Sound effects

Creating an audio brand can elevate your company’s reputation and enhance customers’ sales experiences

First impressions are vital. When growing a client base, roofing businesses often invest significant resources in visual marketing collateral such as truck signage, branded invoices and advertisements to help create positive impressions of their companies.

But they rarely create audio brands, and how your company sounds is just as important as how it looks.

Sound for marketing

Sound is an extremely potent tool for enhancing brand recall and recognition, primarily because hearing is such a powerful, emotional sense. People easily can be transported in their memories to a specific time period or place when hearing a certain sound, triggering a vivid recollection of sights, smells and feelings. Music can be used to excite, motivate or soothe. According to a 2017 study published in the Journal of Alzheimer’s Disease, people with Alzheimer’s disease and dementia cope better with their anxiety after listening to music, which helps to “ground the patient back into reality.”

People also are hard-wired to trust their sense of hearing more than sight. A study conducted as part of the Hearing Body project at the University College London found participants could have their perceptions of their own body images distorted by changes in sound. For example, simply lowering the pitch (frequency of sound) of test subjects’ footsteps made them believe they were heavier than they actually were and believe their steps were more labored.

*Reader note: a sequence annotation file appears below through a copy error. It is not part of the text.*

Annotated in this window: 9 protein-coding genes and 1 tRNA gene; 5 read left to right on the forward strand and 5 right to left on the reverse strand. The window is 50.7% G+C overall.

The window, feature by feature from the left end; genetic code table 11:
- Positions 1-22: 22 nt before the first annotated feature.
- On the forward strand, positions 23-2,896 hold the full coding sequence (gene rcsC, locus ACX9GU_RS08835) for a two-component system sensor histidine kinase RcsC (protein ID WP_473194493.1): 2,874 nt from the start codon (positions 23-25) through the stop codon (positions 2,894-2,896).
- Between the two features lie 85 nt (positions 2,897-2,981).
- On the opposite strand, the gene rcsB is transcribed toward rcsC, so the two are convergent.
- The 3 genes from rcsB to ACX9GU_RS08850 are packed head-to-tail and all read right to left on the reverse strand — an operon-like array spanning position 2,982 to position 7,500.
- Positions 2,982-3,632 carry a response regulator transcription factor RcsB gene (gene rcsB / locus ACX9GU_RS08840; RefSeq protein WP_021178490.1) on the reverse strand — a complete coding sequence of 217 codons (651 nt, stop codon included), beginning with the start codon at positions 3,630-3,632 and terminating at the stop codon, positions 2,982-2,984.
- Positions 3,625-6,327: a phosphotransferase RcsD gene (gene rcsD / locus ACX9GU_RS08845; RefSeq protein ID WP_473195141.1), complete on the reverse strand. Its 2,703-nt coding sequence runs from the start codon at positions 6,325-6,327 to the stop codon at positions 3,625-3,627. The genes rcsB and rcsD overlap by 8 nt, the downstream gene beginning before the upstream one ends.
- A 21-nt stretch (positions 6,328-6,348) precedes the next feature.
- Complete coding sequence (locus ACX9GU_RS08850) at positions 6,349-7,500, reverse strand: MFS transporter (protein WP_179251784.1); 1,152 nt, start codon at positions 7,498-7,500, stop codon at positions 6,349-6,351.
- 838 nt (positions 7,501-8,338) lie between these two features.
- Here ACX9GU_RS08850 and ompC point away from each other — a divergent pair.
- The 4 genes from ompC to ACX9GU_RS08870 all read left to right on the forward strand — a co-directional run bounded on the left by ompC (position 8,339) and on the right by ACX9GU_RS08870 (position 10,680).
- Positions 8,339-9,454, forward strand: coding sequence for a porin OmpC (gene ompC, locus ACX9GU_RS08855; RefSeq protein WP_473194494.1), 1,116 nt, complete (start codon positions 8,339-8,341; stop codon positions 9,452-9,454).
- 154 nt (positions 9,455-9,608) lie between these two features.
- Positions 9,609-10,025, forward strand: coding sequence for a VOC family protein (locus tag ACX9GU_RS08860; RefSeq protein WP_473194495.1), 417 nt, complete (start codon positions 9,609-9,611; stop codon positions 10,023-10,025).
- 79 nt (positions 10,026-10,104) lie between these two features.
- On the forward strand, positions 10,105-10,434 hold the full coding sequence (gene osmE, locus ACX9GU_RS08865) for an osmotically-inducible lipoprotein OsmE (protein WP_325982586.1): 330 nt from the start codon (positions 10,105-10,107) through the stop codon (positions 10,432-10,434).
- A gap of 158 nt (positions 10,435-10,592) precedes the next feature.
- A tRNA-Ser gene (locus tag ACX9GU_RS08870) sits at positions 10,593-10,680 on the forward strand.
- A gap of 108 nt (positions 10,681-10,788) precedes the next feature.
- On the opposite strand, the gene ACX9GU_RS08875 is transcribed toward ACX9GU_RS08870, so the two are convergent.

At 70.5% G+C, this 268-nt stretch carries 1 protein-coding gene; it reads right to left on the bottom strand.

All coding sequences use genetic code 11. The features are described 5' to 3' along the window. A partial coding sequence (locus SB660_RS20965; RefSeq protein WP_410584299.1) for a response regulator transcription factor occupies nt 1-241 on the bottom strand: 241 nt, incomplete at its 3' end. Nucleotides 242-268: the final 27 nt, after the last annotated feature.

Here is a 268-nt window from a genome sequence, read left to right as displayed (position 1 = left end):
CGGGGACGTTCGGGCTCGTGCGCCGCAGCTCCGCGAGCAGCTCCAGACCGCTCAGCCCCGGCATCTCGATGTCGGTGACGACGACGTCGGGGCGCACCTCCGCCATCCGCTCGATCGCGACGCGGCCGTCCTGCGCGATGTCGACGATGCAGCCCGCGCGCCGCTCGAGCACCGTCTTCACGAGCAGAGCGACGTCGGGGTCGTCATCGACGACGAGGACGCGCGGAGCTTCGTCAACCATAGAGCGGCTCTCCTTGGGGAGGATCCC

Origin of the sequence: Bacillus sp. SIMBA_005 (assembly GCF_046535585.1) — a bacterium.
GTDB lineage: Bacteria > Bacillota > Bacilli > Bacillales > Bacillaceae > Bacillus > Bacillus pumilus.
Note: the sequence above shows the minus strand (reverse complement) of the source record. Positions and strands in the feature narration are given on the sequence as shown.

This translates to businesses. A study published in the Journal of Brand Management found playing slow-tempo, chilled, stress-busting music, such as tracks found in a spa, increases retail sales in low-crowd density 10% whereas in busy environments, loud and upbeat music got people drinking more beer more quickly.

The effectiveness of audio branding also is exemplified by how the theme tune for FOX NFL Football generated anticipation and excitement in fans. According to a 2012 Sonic Brand Study published by Katz Marketing Solutions, 79% of respondents correctly identified the brand through the melody.

Research conducted by PHMG in 2018 shows 67% of U.S. consumers now claim music is more memorable than visuals when used in marketing. Using sound should be a staple in your business marketing mix.

What is audio branding?

Most people will have heard a company’s audio brand without giving it a second thought. Intel®’s five-note jingle, McDonald’s “I’m lovin’ it!” bop, NBC’s chime and Mastercard®’s new sonic logo are unique audio brands that have given those businesses a chance to be recognized in an audio world where podcasts and smart home speakers are on the rise.

Some may believe audio branding only can benefit companies with $1 million-plus in sales. Historically, this may have been the case, but there now are cost-effective ways of creating the perfect brand soundtrack for your business. By far the largest application of audio branding is via phone—something companies of all sizes, including small roofing companies, have in common. The phone still represents a prominent source of inbound inquiries.